Bring broth to a simmer, season with soy sauce and/or brown bean paste, then make it UNBELIEVABLY SPICY (I mean it, really so spicy it's hard to take) with a combination of (such ingredients as) hot bean paste (if using this pull the soy back a little), chili oil, Szechuan peppercorns, Ground Chili Paste with Garlic. Add scallions.
Thicken broth with cornstarch/water slurry until it is thicker than hot-and-sour soup but not as thick as a stir-fry sauce, add fish and tofu, mix gently and serve (we get it "traditionally" in a glass pie plate).
The sauce is so hot you sweat, and the fish and tofu are a blessed relief from the heat.
Do you have a Foreman grill? If yes, cut firm tofu into slabs, slather w/your favorite BBQ sauce (or other) and grill on the Foreman. Incredibly easy and tasty!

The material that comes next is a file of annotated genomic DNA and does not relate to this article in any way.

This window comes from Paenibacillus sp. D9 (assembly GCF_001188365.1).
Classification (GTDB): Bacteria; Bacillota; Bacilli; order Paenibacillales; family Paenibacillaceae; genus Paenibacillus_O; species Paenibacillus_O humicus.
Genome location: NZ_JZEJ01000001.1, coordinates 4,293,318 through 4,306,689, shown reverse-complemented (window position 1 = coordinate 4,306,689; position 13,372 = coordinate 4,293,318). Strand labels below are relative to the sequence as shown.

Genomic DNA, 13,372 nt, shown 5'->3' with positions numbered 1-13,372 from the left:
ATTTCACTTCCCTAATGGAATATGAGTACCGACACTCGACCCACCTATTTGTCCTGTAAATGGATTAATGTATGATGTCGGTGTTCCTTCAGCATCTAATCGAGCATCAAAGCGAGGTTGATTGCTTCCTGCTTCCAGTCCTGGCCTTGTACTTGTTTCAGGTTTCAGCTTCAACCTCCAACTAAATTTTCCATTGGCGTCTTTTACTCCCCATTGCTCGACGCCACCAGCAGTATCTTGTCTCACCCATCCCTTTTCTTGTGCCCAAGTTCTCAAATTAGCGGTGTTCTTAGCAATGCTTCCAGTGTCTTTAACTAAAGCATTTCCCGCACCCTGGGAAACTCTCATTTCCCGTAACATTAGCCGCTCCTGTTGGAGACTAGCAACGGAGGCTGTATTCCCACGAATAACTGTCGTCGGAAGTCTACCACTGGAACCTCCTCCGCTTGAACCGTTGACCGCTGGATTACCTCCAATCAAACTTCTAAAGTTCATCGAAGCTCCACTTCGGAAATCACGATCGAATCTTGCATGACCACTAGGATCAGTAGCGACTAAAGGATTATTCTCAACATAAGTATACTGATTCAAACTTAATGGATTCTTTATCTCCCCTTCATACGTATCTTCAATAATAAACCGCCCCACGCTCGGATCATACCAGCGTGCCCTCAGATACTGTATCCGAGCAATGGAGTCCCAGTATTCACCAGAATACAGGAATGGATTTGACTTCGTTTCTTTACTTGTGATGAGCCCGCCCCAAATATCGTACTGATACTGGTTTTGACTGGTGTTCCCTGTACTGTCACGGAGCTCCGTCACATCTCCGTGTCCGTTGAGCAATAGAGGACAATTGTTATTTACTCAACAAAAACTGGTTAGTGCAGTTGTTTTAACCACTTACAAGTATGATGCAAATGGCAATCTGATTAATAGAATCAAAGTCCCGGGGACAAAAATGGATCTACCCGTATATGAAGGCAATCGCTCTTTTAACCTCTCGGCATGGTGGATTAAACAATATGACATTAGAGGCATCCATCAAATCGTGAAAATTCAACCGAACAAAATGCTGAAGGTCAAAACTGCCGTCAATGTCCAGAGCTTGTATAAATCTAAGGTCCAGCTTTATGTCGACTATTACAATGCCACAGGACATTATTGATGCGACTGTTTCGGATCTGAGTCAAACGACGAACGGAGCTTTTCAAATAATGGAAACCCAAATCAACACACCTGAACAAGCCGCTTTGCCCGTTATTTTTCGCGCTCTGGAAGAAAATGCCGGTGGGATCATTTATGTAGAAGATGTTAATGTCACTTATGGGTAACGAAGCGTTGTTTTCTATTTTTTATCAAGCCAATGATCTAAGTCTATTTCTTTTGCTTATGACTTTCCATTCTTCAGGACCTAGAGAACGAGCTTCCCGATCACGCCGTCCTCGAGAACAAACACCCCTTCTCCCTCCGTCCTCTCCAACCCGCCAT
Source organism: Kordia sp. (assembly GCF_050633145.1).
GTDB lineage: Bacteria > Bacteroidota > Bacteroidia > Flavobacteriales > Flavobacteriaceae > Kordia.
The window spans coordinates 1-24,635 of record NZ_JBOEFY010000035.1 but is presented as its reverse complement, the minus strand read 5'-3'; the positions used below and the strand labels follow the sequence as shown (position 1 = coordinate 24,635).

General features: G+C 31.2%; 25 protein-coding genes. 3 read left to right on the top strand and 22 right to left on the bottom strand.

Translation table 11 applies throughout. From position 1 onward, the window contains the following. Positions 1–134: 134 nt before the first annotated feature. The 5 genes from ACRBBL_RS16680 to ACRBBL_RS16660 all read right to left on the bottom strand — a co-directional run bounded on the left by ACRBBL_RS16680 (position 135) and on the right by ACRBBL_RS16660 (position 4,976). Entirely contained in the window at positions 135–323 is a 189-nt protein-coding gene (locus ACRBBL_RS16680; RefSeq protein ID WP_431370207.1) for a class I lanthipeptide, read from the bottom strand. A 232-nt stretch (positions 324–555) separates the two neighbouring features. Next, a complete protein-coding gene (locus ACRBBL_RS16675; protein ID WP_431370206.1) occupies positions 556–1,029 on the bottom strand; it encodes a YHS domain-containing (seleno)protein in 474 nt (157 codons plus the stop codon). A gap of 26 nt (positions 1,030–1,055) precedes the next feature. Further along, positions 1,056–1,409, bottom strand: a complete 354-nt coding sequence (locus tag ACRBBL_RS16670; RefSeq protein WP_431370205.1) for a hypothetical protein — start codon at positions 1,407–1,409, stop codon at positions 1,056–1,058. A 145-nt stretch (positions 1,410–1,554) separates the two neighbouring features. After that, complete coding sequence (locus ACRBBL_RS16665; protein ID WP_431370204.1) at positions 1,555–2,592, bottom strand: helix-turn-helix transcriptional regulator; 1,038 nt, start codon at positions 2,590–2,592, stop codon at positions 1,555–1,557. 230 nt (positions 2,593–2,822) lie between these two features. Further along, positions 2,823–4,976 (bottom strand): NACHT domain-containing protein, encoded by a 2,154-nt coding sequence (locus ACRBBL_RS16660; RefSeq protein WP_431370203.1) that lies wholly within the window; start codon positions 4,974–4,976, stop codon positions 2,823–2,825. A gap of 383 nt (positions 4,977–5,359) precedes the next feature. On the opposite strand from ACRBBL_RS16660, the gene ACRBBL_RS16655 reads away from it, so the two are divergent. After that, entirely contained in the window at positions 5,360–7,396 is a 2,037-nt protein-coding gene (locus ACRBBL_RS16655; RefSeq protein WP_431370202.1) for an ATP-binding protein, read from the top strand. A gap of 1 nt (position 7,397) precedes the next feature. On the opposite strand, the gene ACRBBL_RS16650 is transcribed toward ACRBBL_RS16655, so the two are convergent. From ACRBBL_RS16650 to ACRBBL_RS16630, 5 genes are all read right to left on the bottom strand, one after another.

I just made lasagna w/tofu, instead of using ricotta, for a friend who is lactose intolerant and he loved it. We all loved it and agreed that, since lasagna is so layered with many ingredients, it was almost impossible to tell that it wasn't ricotta.
I will definitely be making it again this way in the future. Healthier, just as good and cheaper is great for me!
This is a little more complicated than the starving college ma po tofu, but still pretty simple if there's an Asian grocery around-- it's one of my favorites, and wildly satisfying:
-brown 6 or 8 oz ground beef, pork, or turkey till crispy but not dry
-add 2 TB chili-bean sauce and 1 TB chopped fermented black beans (not the 5-spice kind, and don't rinse them), toss for a few seconds till the meat is nicely coated
-add 1 cup chicken stock, 1 tsp soy, and 1-2 tsp sugar, depending on your taste
- slide in 1 pound tofu cut into 1" cubes, simmer pretty hard for a few minutes
- dissolve 1 TB cornstarch in 4 TB cold stock or water, then pour it evenly around simmering tofu
- stir at a simmer till it thickens a bit (less than a minute)
-toss in about a quarter cup sliced scallion, and you'll have a new tofu addiction.